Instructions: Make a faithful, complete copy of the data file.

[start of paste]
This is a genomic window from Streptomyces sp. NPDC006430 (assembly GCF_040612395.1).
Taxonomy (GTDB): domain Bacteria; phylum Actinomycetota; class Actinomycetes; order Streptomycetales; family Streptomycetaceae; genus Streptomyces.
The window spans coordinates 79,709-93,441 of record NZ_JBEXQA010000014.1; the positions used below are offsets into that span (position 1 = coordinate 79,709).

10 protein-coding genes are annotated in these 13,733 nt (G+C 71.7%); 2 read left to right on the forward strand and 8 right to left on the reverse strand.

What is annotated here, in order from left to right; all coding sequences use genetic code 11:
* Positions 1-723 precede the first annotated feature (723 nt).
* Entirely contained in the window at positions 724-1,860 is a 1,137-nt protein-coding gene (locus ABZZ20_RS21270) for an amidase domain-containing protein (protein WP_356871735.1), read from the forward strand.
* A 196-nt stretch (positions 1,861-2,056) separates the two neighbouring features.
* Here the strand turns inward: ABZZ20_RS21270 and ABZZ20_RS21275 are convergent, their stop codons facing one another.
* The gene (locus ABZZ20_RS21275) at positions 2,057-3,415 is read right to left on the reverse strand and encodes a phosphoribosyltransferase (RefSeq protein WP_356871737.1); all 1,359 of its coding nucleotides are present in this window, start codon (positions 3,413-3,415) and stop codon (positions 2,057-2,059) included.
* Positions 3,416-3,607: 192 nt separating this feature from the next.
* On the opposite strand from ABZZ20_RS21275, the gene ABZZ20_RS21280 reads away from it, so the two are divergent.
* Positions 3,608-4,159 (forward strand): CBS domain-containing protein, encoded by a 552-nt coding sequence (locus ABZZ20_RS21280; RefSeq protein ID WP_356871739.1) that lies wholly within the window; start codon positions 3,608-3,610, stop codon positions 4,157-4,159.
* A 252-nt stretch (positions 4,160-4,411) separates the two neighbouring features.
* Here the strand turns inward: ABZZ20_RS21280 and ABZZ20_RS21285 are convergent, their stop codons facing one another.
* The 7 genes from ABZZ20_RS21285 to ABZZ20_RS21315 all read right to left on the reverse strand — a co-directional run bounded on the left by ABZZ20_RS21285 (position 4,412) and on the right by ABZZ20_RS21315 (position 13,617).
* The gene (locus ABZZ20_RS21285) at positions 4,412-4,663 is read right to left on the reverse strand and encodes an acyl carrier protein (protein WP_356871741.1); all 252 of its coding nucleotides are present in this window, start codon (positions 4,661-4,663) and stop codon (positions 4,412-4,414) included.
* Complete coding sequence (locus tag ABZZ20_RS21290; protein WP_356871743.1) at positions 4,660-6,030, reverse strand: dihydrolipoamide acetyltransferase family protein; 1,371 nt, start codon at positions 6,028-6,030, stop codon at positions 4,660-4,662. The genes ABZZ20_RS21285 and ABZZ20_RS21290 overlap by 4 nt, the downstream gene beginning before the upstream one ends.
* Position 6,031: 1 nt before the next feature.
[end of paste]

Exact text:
This is a genomic window from Streptomyces sp. NPDC006430 (assembly GCF_040612395.1).
Taxonomy (GTDB): domain Bacteria; phylum Actinomycetota; class Actinomycetes; order Streptomycetales; family Streptomycetaceae; genus Streptomyces.
The window spans coordinates 79,709-93,441 of record NZ_JBEXQA010000014.1; the positions used below are offsets into that span (position 1 = coordinate 79,709).

10 protein-coding genes are annotated in these 13,733 nt (G+C 71.7%); 2 read left to right on the forward strand and 8 right to left on the reverse strand.

What is annotated here, in order from left to right; all coding sequences use genetic code 11:
* Positions 1-723 precede the first annotated feature (723 nt).
* Entirely contained in the window at positions 724-1,860 is a 1,137-nt protein-coding gene (locus ABZZ20_RS21270) for an amidase domain-containing protein (protein WP_356871735.1), read from the forward strand.
* A 196-nt stretch (positions 1,861-2,056) separates the two neighbouring features.
* Here the strand turns inward: ABZZ20_RS21270 and ABZZ20_RS21275 are convergent, their stop codons facing one another.
* The gene (locus ABZZ20_RS21275) at positions 2,057-3,415 is read right to left on the reverse strand and encodes a phosphoribosyltransferase (RefSeq protein WP_356871737.1); all 1,359 of its coding nucleotides are present in this window, start codon (positions 3,413-3,415) and stop codon (positions 2,057-2,059) included.
* Positions 3,416-3,607: 192 nt separating this feature from the next.
* On the opposite strand from ABZZ20_RS21275, the gene ABZZ20_RS21280 reads away from it, so the two are divergent.
* Positions 3,608-4,159 (forward strand): CBS domain-containing protein, encoded by a 552-nt coding sequence (locus ABZZ20_RS21280; RefSeq protein ID WP_356871739.1) that lies wholly within the window; start codon positions 3,608-3,610, stop codon positions 4,157-4,159.
* A 252-nt stretch (positions 4,160-4,411) separates the two neighbouring features.
* Here the strand turns inward: ABZZ20_RS21280 and ABZZ20_RS21285 are convergent, their stop codons facing one another.
* The 7 genes from ABZZ20_RS21285 to ABZZ20_RS21315 all read right to left on the reverse strand — a co-directional run bounded on the left by ABZZ20_RS21285 (position 4,412) and on the right by ABZZ20_RS21315 (position 13,617).
* The gene (locus ABZZ20_RS21285) at positions 4,412-4,663 is read right to left on the reverse strand and encodes an acyl carrier protein (protein WP_356871741.1); all 252 of its coding nucleotides are present in this window, start codon (positions 4,661-4,663) and stop codon (positions 4,412-4,414) included.
* Complete coding sequence (locus tag ABZZ20_RS21290; protein WP_356871743.1) at positions 4,660-6,030, reverse strand: dihydrolipoamide acetyltransferase family protein; 1,371 nt, start codon at positions 6,028-6,030, stop codon at positions 4,660-4,662. The genes ABZZ20_RS21285 and ABZZ20_RS21290 overlap by 4 nt, the downstream gene beginning before the upstream one ends.
* Position 6,031: 1 nt before the next feature.